Mao moved to Shanghai and waged what was called the Cultural Revolution. Beginning in the spring of 1966, Mao ordered the closing of schools and the formation of ideologically pure Red Guard units, dominated by youths and students. Millions died in a series of violent purges.
President Richard Nixon went to Beijing early in 1972, meeting Mao as well as Zhou Enlai. The summit ended with both nations promising to work toward improved relations.
Following Zhou's death on January 8, 1976, his successor, Vice Premier Deng Xiaoping, was supplanted within a month by Hua Guofeng, former minister of public security. Hua became permanent premier in April. In October, he was named successor to Mao as chairman of the Communist Party. Mao's death on September 10 unleashed bitter rivalries. Opponents of Mao launched a campaign against his widow, Jiang Qing, and three of her colleagues. The so-called Gang of Four was denounced for having undermined the party, the government, and the economy.
In 1977, Deng Xiaoping was reinstated as deputy premier, chief of staff of the army, and member of the Central Committee of the Politburo. Beijing and Washington announced full diplomatic relations on January 1, 1979. Deputy Premier Deng sealed the agreement with a visit to the U.S. that coincided with the opening of embassies in both capitals on March 1.
In 1981, Hu Yaobang replaced Hua Guofeng as party chairman. Deng became chairman of the Central Committee's military commission, giving him control over the army. The Gang of Four was also tried and convicted in 1981
Hu Yaobang was removed as party chairman in January 1987. Hu was replaced by former premier Zhao Ziyang. With the death of Hu in April 1989, an ideological struggle spilled into the streets of the capital, as student demonstrators occupied Beijing's Tiananmen Square in May, calling for reforms. The demonstrations were crushed in a bloody crackdown when troops and tanks moved into the square, firing on protesters, and killing several hundred.
In 1993, Communist Party leader Jiang Zemin was elected president, while Li Peng was re-elected to another term as prime minister.
On July 1, 1997, when Britain's lease on the New Territories expired, Hong Kong returned to Chinese sovereignty, and in 1999, the Portuguese colony of Macao was returned to Chinese rule.
In August 1999, China rounded up thousands of members of the Falun Gong sect. The government considers the religious group threatening because its numbers exceeded the membership of the Chinese Communist Party. China severely restricts civil, religious, and political rights of citizens. China has executed more people than any other country in the world.
China was admitted to the World Trade Organization in November 2001. In November 2002, Vice President Hu Jintao became general secretary of the Communist Party, succeeding President Jiang. Hu Jintao assumed the presidency in March 2003. Severe acute respiratory syndrome (SARS) hit China in March 2003.
Tension between China and Taiwan intensified in March 2005, when China passed an anti-secession law that said the country could use force if Taiwan moved toward achieving independence. "The state shall employ non-peaceful means and other necessary measures to protect China's sovereignty and territorial integrity," the legislation stated. Taiwan president Chen Shui-bian called the bill a "law of aggression." Hundreds of thousands of Taiwanese took to the streets to protest the bill.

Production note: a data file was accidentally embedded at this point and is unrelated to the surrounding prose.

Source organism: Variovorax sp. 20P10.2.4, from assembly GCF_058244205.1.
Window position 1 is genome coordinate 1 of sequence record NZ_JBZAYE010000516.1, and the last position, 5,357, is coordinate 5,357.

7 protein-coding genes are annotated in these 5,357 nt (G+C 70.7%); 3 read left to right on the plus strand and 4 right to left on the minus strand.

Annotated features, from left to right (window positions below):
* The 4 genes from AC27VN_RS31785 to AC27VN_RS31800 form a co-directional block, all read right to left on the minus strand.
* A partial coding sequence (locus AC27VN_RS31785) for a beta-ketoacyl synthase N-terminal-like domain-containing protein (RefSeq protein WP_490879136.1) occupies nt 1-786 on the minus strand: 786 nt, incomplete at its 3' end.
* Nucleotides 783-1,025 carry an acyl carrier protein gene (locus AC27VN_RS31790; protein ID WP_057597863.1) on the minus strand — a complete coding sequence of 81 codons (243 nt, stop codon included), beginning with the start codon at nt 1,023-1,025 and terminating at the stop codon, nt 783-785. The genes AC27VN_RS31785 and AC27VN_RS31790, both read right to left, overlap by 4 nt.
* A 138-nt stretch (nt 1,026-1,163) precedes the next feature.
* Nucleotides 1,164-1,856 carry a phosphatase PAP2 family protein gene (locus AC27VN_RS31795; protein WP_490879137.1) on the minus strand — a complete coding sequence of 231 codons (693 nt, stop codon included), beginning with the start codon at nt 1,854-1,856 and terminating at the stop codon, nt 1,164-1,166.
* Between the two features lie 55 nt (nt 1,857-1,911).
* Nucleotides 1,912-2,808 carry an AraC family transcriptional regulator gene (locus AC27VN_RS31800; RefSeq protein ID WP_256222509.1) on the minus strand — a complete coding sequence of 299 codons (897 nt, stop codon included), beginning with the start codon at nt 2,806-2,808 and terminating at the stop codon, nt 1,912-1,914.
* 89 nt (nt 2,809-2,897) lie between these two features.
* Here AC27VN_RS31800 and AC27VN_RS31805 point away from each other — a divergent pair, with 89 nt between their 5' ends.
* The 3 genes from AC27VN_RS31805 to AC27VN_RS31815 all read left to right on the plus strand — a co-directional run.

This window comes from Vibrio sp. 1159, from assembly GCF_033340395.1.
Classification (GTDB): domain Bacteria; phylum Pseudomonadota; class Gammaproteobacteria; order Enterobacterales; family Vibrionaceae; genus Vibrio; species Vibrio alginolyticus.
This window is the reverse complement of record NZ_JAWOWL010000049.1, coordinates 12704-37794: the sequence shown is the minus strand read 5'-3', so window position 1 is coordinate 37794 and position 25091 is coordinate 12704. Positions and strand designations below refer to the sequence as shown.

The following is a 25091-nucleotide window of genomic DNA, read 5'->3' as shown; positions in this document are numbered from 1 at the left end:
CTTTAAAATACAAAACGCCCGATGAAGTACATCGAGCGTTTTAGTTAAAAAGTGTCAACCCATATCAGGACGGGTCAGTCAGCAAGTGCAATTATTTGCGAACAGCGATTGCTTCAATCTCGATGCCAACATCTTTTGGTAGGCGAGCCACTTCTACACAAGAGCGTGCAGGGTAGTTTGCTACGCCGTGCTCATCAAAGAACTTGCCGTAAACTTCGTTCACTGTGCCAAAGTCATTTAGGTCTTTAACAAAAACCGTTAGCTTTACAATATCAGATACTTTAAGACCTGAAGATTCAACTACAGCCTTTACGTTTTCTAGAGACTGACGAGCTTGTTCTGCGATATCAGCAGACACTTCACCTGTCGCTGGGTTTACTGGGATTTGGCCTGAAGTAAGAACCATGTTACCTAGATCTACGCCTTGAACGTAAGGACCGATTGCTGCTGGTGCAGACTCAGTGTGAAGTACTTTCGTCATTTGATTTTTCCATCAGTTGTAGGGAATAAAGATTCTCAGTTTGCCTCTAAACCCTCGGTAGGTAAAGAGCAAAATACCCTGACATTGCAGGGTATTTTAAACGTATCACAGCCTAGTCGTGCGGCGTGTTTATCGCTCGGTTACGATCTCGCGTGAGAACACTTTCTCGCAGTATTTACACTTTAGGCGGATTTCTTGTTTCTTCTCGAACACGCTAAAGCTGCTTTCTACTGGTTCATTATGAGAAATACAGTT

In April 2005, China met with several Taiwanese opposition leaders. Lien Chan traveled to China and met with President Hu Jintao. It was the first meeting between Nationalist and Communist Party leaders since 1949, when the defeated Nationalists retreated to Taiwan. Lien called the visit a "journey of peace." In May 2005, Hu Jintao met with another opposition leader, James Soong, chairman of the People First Party. They agreed to a principle of "two sides of the strait, one China."
In December 2005, police shot and killed about 20 people who were protesting the construction of a power plant in Dongzhou. Chinese officials blocked the spread of information about the event.
In May 2006, China completed construction on the Three Gorges Dam, the largest hydroelectric dam in the world. In July 2006, China opened a 710-mile-long railway from Qinghai Province to the Tibetan capital of Lhasa. It's the highest railway in the world ascending as high as 16,500 feet.
China tested its first anti-satellite weapon in January 2007, successfully destroying one of its own weather satellites. In the spring and summer of 2007, dog food and toothpaste products originating in China were recalled due to the presence of poisonous ingredients. In July, China's former head of the State Food and Drug Administration was executed for accepting bribes from pharmaceutical companies in exchange for favors.
In January 2008, severe snowstorms in eastern and southern China killed at least 24 people. In March 2008, hundreds of Buddhist monks participated in a protest march in Lhasa to commemorate the failed uprising of 1959 that resulted in the Dalai Lama fleeing to India. The protests turned violent. Chinese police used force to suppress the demonstrations. China barred many international news organizations. Chinese officials accused the Dalai Lama of masterminding the protests, a charge the religious leader denied.
On May 12, 2008, at least 68,000 people were killed when a 7.9 magnitude earthquake struck Sichuan, Gansu, and Yunnan Provinces in western China. Nearly 900 students were killed when Juyuan Middle School in the Sichuan Province collapsed. Several other schools also collapsed. In September, the Chinese government acknowledged that poor construction of hastily built schools possibly contributed to their collapse in the earthquake.